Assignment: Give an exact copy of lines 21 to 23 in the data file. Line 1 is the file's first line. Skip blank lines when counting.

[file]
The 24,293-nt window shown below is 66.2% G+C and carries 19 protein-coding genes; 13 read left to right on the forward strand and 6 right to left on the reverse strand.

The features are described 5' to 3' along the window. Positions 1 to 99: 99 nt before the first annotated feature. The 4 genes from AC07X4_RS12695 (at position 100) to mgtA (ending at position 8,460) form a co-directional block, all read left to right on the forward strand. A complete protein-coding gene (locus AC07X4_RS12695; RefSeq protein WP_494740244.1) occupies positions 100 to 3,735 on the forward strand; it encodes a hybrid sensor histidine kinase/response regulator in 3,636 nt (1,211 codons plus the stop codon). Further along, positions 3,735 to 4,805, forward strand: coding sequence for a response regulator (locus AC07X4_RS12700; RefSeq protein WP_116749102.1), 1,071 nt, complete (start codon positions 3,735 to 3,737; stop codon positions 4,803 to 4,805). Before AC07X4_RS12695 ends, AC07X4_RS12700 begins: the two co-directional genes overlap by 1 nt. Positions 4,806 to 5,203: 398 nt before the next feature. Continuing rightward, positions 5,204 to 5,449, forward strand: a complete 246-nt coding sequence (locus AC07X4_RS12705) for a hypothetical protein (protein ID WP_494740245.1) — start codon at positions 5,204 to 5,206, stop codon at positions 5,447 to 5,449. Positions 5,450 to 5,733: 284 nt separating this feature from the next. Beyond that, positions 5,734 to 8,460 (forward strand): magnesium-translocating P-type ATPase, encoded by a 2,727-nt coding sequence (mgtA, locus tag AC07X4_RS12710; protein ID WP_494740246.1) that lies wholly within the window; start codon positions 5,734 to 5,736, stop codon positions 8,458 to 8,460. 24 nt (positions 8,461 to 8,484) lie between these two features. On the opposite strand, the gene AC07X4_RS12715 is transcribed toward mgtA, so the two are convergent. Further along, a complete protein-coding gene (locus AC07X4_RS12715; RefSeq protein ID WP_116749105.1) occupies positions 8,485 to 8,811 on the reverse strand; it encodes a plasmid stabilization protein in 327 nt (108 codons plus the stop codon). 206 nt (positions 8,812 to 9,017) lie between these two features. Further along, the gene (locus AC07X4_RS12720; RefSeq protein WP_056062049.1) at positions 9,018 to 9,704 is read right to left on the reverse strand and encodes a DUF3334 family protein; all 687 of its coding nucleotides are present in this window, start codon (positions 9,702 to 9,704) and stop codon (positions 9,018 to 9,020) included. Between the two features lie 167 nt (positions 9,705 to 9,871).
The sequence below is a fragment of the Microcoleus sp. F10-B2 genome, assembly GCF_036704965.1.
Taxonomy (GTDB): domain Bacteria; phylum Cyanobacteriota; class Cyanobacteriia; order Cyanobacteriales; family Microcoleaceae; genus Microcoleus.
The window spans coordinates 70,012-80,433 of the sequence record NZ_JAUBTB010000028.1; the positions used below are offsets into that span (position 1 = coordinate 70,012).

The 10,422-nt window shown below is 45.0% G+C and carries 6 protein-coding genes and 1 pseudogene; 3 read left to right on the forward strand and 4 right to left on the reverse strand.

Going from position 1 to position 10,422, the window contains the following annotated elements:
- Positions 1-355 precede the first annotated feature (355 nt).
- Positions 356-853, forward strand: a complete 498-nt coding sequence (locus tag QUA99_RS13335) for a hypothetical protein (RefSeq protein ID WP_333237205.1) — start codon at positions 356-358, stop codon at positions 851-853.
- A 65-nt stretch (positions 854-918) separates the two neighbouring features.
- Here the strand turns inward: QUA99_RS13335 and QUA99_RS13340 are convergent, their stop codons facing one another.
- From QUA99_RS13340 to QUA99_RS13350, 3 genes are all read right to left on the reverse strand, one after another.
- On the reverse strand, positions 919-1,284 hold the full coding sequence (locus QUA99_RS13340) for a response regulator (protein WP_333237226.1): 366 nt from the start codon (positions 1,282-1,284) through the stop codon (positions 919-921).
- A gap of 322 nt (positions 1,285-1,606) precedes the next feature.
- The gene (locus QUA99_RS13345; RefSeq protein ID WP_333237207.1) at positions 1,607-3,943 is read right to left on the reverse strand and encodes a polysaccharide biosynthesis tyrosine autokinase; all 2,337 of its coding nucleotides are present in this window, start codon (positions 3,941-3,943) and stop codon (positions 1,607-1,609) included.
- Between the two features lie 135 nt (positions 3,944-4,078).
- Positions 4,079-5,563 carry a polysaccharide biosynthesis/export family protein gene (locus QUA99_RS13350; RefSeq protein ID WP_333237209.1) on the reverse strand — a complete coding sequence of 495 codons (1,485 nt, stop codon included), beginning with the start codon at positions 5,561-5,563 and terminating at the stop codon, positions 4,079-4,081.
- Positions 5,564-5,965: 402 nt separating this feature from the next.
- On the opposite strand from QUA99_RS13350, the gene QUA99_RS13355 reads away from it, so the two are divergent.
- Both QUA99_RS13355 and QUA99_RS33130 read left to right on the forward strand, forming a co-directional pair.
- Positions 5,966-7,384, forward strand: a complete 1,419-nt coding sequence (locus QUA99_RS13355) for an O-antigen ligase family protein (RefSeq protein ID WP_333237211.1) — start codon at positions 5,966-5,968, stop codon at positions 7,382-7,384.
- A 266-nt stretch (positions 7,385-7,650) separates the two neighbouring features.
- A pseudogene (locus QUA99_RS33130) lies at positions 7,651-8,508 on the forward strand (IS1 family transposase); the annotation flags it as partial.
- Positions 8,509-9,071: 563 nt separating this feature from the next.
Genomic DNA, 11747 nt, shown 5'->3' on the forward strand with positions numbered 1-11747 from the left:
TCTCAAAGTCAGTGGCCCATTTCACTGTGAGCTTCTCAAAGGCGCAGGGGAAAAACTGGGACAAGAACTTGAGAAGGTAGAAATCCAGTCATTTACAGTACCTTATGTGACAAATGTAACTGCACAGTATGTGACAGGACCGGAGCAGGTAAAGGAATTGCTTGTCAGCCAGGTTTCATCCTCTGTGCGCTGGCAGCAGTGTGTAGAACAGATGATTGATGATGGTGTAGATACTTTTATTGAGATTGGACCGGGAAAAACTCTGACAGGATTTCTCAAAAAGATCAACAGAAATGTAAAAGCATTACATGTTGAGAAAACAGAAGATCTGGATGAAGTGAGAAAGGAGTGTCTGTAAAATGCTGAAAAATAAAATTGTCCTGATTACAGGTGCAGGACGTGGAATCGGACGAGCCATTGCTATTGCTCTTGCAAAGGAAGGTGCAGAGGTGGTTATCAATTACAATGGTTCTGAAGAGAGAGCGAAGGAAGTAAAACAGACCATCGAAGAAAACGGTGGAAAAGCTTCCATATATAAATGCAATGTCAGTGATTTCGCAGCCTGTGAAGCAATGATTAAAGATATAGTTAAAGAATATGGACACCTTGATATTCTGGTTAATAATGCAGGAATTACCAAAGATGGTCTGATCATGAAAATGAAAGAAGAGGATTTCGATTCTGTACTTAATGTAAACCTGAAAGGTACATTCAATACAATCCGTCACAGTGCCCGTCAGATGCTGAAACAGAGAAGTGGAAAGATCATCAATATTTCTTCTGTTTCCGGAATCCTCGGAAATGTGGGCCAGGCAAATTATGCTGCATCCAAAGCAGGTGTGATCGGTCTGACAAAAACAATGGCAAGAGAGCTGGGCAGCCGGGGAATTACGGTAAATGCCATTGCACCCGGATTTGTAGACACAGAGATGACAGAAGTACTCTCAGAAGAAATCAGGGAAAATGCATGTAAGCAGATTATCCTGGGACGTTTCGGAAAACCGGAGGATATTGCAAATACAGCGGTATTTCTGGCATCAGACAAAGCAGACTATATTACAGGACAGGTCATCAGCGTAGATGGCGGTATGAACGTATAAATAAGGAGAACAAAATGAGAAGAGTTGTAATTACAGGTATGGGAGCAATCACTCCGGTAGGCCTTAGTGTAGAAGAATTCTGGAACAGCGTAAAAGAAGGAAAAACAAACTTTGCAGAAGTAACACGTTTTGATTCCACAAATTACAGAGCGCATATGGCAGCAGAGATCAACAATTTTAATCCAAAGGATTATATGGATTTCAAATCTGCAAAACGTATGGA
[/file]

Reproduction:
- Positions 5,966-7,384, forward strand: a complete 1,419-nt coding sequence (locus QUA99_RS13355) for an O-antigen ligase family protein (RefSeq protein ID WP_333237211.1) — start codon at positions 5,966-5,968, stop codon at positions 7,382-7,384.
- A 266-nt stretch (positions 7,385-7,650) separates the two neighbouring features.
- A pseudogene (locus QUA99_RS33130) lies at positions 7,651-8,508 on the forward strand (IS1 family transposase); the annotation flags it as partial.